With veritable gale-force winds and no less stormy applause, ATOLL Festival for Contemporary Circus in Karlsruhe came to an end on Sunday, September 23. With over 5,500 visitors, the third edition of the widely acclaimed five-day event clearly exceeded the previous year's figure. In 31 events, more than four dozen artists explored the different genres of contemporary circus arts. In a mixture of acrobatics, visual and physical theatre, dance and music, contemporary circus develops a very unique, cross-disciplinary language that can range from fine poetry to brute expressiveness. ATOLL 2018 demonstrated that in nine productions from eight nations.
In particular, highly virtuoso soloists such as the Canadian clown Jamie Adkins, the Belgian scion of the circus dynasty Dany Ronaldo or the New Zealand pantomime Thomas Monckton set standards with very different performances. Audience and critique ingested them with exuberant enthusiasm. In addition, there was the amiably quirky cooking show of the Catalan Circus Escarlata, the artistically perfect performance "Tipping Point" of the British formation Ockhams's Razor, the only two-minute short show "Toni Ronaldoni" of the Dutch Compagnie De Stijle, Want, and the mixed-show Atoll surprise, which was mainly performed by young graduates of European circus schools. They all were called favourites by the audience. Next to Thomas Monckton, the pub circus theatre show "Barstool Bound" also celebrated its German premiere in Karlsruhe. At the opening night, the performance "Extreme Night Fever" by the French big band Cirque Inextremiste, which was announced as a furious mix of concert and acrobatics, elicited some controversial reactions. While especially the younger crowd literally celebrated the opulent circus party, others found themselves in a wild flickering rock concert – to the contrary of their expectations. In the end, this production attracted nearly 2,000 visitors in only three performances -a third of the total number of visitors.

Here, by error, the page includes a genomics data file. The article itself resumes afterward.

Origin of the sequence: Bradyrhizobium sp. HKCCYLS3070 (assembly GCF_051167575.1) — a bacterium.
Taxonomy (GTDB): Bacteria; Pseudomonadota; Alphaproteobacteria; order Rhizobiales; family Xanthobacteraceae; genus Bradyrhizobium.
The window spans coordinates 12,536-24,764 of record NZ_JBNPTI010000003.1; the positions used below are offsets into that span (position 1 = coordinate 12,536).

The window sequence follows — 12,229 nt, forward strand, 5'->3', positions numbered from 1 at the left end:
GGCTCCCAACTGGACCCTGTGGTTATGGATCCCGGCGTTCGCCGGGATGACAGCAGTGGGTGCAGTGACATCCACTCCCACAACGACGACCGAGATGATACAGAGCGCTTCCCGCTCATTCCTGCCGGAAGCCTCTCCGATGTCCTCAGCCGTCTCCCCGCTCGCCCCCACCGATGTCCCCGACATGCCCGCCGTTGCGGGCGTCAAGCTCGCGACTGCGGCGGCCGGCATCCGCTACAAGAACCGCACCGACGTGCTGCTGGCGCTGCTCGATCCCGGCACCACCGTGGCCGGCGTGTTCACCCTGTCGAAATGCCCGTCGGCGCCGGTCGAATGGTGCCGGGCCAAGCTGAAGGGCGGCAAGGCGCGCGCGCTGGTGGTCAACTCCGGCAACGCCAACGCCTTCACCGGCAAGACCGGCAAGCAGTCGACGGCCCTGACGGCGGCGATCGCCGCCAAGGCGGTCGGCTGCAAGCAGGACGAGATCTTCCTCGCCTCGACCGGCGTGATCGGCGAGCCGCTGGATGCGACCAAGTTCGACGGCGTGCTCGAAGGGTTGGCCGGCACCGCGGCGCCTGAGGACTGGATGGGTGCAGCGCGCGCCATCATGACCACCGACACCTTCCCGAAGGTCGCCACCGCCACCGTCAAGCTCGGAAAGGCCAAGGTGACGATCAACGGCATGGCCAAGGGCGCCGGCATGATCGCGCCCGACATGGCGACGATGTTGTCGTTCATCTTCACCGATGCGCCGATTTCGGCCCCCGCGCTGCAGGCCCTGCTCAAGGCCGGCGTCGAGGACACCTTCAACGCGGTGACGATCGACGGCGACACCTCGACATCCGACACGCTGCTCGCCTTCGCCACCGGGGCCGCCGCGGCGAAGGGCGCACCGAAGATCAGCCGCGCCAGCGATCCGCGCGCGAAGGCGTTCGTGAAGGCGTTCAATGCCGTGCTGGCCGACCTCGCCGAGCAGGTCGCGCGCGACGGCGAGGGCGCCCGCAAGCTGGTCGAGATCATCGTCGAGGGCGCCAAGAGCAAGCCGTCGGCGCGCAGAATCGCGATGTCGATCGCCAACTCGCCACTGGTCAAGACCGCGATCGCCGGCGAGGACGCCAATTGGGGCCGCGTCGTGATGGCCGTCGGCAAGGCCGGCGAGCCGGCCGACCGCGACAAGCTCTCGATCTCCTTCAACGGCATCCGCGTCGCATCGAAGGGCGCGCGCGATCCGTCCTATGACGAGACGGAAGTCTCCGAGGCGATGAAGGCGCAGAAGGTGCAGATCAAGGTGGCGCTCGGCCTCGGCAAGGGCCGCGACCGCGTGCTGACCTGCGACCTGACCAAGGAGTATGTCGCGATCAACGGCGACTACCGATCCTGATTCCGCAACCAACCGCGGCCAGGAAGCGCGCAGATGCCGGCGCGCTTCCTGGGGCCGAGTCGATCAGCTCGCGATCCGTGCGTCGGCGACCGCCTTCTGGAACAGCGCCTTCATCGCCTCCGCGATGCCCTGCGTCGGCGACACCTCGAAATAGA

The response from experts from Germany and neighboring countries emphasized that this third edition of ATOLL has established the festival in the audience’s perception and also in the European contemporary circus scene. In Germany, the festival plays a pioneering role for contemporary circus. It is the biggest regular event dedicated exclusively to this art form. The festival is sponsored by the Baden-Württemberg Foundation and the city of Karlsruhe as well as by private supporters. Since its 31 events were sold out soon after the ticket release, the culture centre Tollhaus, which organizes ATOLL, is considering to expand the duration of the festival in the coming year. By doing that, more visitors will have the opportunity to see those performances which take place in small tents, and which are therefore always limited in space.